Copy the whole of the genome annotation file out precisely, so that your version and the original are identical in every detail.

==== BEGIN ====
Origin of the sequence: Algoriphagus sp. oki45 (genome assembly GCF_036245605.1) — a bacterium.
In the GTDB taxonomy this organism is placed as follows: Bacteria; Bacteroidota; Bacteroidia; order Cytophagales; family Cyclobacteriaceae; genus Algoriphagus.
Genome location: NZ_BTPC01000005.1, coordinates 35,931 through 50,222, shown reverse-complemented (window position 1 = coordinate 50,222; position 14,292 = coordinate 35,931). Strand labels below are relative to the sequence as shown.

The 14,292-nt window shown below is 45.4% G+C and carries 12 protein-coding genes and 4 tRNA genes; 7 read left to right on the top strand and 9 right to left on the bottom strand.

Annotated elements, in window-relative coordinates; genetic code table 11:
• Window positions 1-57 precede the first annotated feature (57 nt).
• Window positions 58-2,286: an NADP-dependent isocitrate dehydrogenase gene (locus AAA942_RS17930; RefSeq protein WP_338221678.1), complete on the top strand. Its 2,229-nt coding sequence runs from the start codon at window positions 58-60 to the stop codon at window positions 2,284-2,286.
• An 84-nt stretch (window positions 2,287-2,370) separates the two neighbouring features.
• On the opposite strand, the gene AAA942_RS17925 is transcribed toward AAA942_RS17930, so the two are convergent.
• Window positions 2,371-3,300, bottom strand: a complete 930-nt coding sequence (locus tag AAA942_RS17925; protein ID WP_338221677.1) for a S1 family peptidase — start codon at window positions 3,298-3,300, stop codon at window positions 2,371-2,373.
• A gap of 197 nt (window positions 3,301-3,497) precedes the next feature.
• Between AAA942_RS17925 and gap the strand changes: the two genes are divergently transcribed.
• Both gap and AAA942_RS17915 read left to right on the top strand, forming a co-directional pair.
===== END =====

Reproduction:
Origin of the sequence: Algoriphagus sp. oki45 (genome assembly GCF_036245605.1) — a bacterium.
In the GTDB taxonomy this organism is placed as follows: Bacteria; Bacteroidota; Bacteroidia; order Cytophagales; family Cyclobacteriaceae; genus Algoriphagus.
Genome location: NZ_BTPC01000005.1, coordinates 35,931 through 50,222, shown reverse-complemented (window position 1 = coordinate 50,222; position 14,292 = coordinate 35,931). Strand labels below are relative to the sequence as shown.

The 14,292-nt window shown below is 45.4% G+C and carries 12 protein-coding genes and 4 tRNA genes; 7 read left to right on the top strand and 9 right to left on the bottom strand.

Annotated elements, in window-relative coordinates; genetic code table 11:
• Window positions 1-57 precede the first annotated feature (57 nt).
• Window positions 58-2,286: an NADP-dependent isocitrate dehydrogenase gene (locus AAA942_RS17930; RefSeq protein WP_338221678.1), complete on the top strand. Its 2,229-nt coding sequence runs from the start codon at window positions 58-60 to the stop codon at window positions 2,284-2,286.
• An 84-nt stretch (window positions 2,287-2,370) separates the two neighbouring features.
• On the opposite strand, the gene AAA942_RS17925 is transcribed toward AAA942_RS17930, so the two are convergent.
• Window positions 2,371-3,300, bottom strand: a complete 930-nt coding sequence (locus tag AAA942_RS17925; protein ID WP_338221677.1) for a S1 family peptidase — start codon at window positions 3,298-3,300, stop codon at window positions 2,371-2,373.
• A gap of 197 nt (window positions 3,301-3,497) precedes the next feature.
• Between AAA942_RS17925 and gap the strand changes: the two genes are divergently transcribed.
• Both gap and AAA942_RS17915 read left to right on the top strand, forming a co-directional pair.